Wednesday December 4, 2013
ICC investigators have been in New Zealand for four months looking into possible match-fixing and spot-fixing by former New Zealand cricketers, according to a report in The New Zealand Herald.
The International Cricket Council's Anti-Corruption and Security Unit (ACSU) was established in 2000 after revelations of match-fixing by a number of international players, most notably then-captain of South Africa Hansie Cronje. It pursues allegations of corrupt conduct with a view to establishing long-term deterrents to corruption, such as by issuing bans and referring appropriate matters to police.
The ACSU also offers an education programme for all players and officials that play cricket at international level.
Unfortunately, the emerging New Zealand story is another reminder that corruption is still a huge problem in world cricket. You can learn more about the Hansie Cronje story and fixing in cricket in our two-part series:
UPDATE 1030 NZT
: New Zealand Cricket CEO David White has said in a press conference "no current New Zealand players are being investigated, no games played in New Zealand are being investigated, and no matches under New Zealand Cricket's jurisdiction are being investigated." In other words, the investigation involves former New Zealand players involved in matches played abroad that did not involve the New Zealand cricket team
Saturday November 30, 2013
Keep your sledging in check when you're bowling in the nets: you don't want to put batters off before the toss.
Does that make sense? No? Well, we've got three new additions to the Cricket Glossary this month that might help:
Also, did you know that Wisden Cricket Almanack named its All-Time Test Cricket World XI recently? You can read more about the chosen few here. Among them is W.G. Grace, the first big star of the game; you can learn more about him at W.G. Grace In Quotes.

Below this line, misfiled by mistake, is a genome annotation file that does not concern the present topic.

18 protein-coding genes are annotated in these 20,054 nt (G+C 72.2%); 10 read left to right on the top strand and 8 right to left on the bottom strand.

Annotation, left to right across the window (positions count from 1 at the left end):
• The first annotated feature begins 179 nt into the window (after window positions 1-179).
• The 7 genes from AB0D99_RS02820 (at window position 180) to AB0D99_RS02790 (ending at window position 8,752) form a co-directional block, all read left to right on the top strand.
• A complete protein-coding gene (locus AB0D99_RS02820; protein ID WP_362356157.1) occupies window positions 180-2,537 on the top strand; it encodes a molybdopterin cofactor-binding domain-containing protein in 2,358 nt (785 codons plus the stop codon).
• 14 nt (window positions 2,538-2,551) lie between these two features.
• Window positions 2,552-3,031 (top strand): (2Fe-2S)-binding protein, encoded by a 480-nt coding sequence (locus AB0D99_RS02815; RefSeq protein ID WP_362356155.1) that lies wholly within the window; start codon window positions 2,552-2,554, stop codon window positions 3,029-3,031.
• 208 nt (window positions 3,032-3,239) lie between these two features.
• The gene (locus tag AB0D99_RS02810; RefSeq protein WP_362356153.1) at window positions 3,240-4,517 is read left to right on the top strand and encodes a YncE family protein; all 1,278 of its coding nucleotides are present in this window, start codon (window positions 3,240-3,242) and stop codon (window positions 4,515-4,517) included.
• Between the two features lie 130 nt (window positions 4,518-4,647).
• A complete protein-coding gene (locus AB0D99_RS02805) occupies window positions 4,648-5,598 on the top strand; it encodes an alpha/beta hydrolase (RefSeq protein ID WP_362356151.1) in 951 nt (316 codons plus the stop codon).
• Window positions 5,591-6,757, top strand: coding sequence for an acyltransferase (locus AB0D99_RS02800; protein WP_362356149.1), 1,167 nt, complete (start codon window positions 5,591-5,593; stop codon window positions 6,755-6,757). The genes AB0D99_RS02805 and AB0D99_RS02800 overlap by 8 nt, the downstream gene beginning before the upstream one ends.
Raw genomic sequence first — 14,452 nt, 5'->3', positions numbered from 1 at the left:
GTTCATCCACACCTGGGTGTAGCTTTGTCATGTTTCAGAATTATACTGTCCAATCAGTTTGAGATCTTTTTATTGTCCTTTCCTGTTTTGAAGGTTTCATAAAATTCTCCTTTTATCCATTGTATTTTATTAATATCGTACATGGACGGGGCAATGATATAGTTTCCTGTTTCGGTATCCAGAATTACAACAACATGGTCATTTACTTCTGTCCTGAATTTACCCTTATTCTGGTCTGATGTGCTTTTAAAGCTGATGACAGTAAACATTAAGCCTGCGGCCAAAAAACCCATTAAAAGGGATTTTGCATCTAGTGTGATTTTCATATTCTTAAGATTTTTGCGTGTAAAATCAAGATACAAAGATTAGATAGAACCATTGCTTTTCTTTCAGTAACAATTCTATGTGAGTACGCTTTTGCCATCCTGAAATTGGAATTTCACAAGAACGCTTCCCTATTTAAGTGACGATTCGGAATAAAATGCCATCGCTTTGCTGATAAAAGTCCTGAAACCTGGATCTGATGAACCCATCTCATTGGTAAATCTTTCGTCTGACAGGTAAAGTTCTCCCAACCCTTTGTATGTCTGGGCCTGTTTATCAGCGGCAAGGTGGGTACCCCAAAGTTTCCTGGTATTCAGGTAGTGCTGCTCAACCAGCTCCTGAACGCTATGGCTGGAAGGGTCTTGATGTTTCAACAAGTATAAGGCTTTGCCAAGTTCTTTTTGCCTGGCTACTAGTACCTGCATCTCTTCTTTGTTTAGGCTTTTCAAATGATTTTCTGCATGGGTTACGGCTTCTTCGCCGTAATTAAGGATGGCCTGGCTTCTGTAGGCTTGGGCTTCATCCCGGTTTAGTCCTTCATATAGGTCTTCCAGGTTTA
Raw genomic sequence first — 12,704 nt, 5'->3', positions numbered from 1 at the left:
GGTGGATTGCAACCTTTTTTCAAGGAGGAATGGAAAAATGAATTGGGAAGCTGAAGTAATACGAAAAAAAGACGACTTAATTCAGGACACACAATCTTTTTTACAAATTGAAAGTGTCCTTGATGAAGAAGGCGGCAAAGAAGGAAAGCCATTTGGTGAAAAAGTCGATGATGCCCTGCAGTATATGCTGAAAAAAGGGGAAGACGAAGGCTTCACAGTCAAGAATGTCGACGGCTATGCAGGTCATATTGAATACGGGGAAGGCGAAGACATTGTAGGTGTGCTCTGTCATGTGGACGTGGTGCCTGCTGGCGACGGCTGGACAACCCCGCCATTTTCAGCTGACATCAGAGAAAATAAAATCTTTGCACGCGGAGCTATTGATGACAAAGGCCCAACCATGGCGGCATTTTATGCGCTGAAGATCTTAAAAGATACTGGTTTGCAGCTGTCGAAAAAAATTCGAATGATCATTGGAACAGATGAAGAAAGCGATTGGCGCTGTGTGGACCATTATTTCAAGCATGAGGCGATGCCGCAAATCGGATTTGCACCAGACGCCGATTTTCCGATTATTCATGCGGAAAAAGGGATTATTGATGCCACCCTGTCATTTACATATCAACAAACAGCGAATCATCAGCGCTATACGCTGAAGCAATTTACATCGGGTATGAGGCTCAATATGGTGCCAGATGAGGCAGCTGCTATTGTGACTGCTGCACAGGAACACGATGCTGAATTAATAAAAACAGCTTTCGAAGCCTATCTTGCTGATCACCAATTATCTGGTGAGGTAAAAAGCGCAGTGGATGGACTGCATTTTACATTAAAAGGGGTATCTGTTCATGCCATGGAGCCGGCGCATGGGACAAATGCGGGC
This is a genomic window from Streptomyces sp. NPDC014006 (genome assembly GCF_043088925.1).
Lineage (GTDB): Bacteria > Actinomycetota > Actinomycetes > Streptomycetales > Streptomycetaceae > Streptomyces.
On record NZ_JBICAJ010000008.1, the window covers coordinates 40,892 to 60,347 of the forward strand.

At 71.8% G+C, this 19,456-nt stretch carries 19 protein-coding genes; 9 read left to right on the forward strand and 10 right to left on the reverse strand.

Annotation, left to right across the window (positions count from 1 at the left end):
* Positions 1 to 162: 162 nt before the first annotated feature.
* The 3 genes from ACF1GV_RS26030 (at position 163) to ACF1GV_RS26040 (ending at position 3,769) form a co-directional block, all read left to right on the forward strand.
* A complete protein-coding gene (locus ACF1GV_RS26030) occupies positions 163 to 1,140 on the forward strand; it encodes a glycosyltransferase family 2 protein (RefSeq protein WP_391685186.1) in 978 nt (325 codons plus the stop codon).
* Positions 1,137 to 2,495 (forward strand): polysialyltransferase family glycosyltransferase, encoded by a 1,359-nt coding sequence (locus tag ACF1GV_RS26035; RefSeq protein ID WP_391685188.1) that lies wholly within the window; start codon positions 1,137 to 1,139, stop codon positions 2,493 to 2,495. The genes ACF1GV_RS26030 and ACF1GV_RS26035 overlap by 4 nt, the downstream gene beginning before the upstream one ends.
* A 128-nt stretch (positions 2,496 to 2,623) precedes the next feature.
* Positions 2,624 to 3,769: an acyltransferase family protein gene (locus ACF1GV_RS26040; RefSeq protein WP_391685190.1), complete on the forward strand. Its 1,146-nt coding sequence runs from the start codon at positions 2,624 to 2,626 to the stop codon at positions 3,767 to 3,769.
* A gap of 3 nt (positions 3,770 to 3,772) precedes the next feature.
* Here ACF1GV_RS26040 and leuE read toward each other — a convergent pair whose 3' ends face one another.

Sunday November 24, 2013
ww.flickr.com user zoonabar
Australia hammered England by 381 runs in the 1st Ashes Test at Brisbane. It was England's sixth-worst defeat (by runs) in England's history, and a shock turnaround after they built a strong advantage on the first day but went on to lose inside four days.
Here's a rundown of some of the positives and negatives each team will take from the match.
Saturday November 23, 2013
The Ashes urn
Gareth Copley / Getty Images
Three days into the first Test of the 2013/14 Ashes series between hosts Australia and eternal rivals England, the contest is well and truly alive.
Day one saw England's bowlers dominate. Australia's top order failed and it was left to wicketkeeper Brad Haddin and all-rounder Mitchell Johnson to restore some respectability to the innings. Having been expected to score at least 400 in their first innings on a good pitch, Australia finished the day on 273/8.
Day two spun the advantage around, and spun heads across the cricket world. After folding for 295, Australia ripped through England's batting and dismissed them for a paltry 136, with fast bowlers Ryan Harris and Johnson leading the charge in this remarkable reversal of fortune. Australia's second innings was at 65/0 at the end of the day.
Day three was all about Australia putting themselves in an unbeatable position and driving England's morale into the dust. It was the Australia of ten years ago: brilliant, controlled, unforgiving. David Warner and captain Michael Clarke racked up excellent hundreds and Clarke eventually declared Australia's innings on 401/7, giving them a massive lead of 560. To make matters even worse for the English, they lost two wickets in just 15 overs before the close of play, finishing on 24/2.
From here, England need a miracle to survive the Test. That miracle can only realistically come in two forms: a match-saving two-day innings from captain Alistair Cook, who remained unbeaten at the close of day three, or enough rain to prevent much play on days four and five. There has been extremely heavy rain overnight but the latest weather forecast indicates possible storms today and dry conditions tomorrow, so it appears a Cook epic is England's only hope.